picket about five miles from Hanover Court-House, which our advance drove in, as well as all their other pickets, to within three miles of Hanover Court-House, where they found the enemy were in such strong numbers that they halted, and returned to the regiment. This was reported to Gen. Porter, who concluded to send a force up, and capture them if possible. On the morning of the twenty-seventh, we moved toward Hanover Court — House, on the right, to attract the enemy's attention, while Gen. Porter moved his force upon the left and rear, the success of which you of course know. The regiment was under fire here, and all the officers and men behaved most gallantly. They followed up the retreat of the enemy, and captured eighty men and two commissioned officers, and also burned the bridge on the Pamunkey, to the rear of Hanover Court-House. On the morning of the thirtieth, we were ordered to send three squadrons to make a reconnoissance toward Ashland, and burn the bridge over the railroad at that place, if the enemy were not too strong. We found several of their cavalry pickets, which we drove in before us. We captured eight men and horses belonging to the Fourth, and entered Ashland without any resistance, the enemy having left for Richmond the night before. We burned the bridge here, as directed, and returned to our camp, where we found orders to move to New-Bridge, and join the reserve brigade of cavalry. The ten days scout was a very hard one, during which time we had killed and maimed thirty-four horses. We did not lose any men. Yours, most respectfully,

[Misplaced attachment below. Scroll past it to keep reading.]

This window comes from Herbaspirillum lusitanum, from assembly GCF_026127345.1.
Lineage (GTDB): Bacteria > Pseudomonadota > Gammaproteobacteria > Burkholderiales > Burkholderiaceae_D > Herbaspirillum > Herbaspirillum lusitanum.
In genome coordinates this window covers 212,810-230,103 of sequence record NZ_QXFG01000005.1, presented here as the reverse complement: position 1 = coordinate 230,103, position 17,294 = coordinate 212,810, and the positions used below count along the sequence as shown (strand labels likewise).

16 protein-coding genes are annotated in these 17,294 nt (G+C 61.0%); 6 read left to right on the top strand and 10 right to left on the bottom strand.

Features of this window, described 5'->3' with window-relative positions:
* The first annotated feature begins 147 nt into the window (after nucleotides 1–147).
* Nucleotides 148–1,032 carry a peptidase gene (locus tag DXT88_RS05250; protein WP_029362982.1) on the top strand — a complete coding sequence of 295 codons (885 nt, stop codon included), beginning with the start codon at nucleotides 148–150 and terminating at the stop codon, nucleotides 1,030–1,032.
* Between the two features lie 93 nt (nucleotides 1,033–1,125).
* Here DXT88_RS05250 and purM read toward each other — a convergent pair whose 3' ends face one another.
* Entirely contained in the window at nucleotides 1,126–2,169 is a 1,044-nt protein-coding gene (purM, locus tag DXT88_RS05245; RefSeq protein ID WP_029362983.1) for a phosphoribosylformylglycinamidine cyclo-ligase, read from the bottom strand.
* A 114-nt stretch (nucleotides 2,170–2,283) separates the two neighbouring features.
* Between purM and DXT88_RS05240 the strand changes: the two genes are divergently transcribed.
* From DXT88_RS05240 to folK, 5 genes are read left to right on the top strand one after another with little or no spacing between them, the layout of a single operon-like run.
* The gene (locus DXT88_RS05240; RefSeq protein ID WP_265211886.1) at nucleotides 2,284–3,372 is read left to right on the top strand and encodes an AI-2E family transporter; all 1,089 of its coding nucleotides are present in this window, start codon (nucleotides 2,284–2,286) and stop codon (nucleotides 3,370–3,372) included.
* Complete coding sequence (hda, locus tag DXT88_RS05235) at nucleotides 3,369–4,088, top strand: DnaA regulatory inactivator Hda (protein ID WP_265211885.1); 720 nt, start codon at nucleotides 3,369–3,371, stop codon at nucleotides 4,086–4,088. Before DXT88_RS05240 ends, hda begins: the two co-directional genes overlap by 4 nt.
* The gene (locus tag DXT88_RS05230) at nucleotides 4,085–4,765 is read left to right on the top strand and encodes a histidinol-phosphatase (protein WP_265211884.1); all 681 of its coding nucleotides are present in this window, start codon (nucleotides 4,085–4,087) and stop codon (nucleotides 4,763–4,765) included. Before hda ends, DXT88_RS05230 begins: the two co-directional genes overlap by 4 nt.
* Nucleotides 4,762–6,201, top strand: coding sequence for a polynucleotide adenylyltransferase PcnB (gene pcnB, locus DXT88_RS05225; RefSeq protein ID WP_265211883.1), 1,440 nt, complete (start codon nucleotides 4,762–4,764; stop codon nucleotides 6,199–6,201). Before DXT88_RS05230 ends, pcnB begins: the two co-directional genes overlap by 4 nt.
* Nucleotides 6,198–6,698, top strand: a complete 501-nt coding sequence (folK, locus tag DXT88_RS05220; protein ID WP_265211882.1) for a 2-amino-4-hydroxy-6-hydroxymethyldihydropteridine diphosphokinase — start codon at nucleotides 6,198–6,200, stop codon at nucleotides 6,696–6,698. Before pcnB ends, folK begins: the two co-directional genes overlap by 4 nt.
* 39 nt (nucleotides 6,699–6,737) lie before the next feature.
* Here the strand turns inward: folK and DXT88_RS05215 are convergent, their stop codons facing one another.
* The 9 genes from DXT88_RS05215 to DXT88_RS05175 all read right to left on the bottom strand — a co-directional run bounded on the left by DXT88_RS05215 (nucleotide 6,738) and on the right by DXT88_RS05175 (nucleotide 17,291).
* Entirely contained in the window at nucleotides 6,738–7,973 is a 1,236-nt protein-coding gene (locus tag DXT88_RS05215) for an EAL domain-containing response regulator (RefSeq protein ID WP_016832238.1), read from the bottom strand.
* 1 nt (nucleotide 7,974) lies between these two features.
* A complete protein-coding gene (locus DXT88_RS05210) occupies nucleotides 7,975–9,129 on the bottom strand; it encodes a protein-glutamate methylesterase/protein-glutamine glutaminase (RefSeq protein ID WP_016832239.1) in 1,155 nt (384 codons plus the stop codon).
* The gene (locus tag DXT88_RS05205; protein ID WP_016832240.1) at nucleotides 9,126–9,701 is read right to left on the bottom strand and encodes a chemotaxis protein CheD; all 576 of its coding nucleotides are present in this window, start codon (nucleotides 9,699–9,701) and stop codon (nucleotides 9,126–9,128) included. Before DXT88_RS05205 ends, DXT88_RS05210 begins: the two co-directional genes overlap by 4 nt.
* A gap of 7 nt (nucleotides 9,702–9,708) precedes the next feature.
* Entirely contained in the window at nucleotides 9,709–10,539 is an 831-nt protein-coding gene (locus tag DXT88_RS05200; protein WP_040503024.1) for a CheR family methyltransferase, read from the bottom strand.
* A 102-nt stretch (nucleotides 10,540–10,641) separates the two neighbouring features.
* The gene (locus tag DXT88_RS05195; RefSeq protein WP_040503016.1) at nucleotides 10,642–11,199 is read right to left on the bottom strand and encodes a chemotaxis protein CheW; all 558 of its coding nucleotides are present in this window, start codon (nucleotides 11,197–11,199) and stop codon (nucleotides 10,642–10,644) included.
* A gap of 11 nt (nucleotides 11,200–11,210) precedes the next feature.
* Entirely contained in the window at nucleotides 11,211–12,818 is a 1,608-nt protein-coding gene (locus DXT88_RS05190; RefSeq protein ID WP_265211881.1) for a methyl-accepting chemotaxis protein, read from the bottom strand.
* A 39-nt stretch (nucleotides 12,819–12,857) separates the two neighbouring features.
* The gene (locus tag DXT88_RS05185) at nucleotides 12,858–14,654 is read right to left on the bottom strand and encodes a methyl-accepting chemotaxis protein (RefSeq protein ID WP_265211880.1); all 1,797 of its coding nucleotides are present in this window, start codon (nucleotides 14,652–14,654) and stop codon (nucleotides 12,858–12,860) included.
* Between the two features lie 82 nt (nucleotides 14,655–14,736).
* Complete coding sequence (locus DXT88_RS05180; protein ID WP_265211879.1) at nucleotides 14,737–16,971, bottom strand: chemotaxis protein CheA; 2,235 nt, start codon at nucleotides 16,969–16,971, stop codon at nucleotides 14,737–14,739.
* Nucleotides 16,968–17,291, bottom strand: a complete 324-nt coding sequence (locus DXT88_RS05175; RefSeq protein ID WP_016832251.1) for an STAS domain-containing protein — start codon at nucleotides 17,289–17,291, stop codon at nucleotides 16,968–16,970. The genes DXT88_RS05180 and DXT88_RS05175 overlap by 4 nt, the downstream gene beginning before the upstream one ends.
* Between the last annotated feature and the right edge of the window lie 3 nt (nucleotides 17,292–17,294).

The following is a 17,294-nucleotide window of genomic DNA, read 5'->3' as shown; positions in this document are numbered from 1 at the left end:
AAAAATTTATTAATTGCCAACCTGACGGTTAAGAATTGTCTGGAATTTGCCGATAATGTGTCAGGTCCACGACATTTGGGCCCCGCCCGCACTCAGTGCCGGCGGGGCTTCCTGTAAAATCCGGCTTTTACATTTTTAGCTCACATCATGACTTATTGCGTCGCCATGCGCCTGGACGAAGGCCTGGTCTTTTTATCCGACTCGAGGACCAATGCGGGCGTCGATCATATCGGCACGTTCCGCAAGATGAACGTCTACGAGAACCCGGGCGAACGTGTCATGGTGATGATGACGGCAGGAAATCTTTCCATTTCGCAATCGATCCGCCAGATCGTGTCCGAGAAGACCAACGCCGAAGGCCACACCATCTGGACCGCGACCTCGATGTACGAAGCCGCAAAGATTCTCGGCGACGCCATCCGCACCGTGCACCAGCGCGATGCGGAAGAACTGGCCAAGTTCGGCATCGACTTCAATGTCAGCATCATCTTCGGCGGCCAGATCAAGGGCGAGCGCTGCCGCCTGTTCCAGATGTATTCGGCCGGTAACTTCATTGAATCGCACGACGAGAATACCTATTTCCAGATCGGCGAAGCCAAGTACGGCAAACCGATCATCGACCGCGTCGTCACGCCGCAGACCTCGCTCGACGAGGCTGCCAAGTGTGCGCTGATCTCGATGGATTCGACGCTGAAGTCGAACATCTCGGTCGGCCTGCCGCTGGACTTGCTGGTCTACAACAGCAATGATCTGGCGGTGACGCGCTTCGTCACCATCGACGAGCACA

Richard H. Rush, Colonel Sixth Pennsylvania Cavalry, Lancers.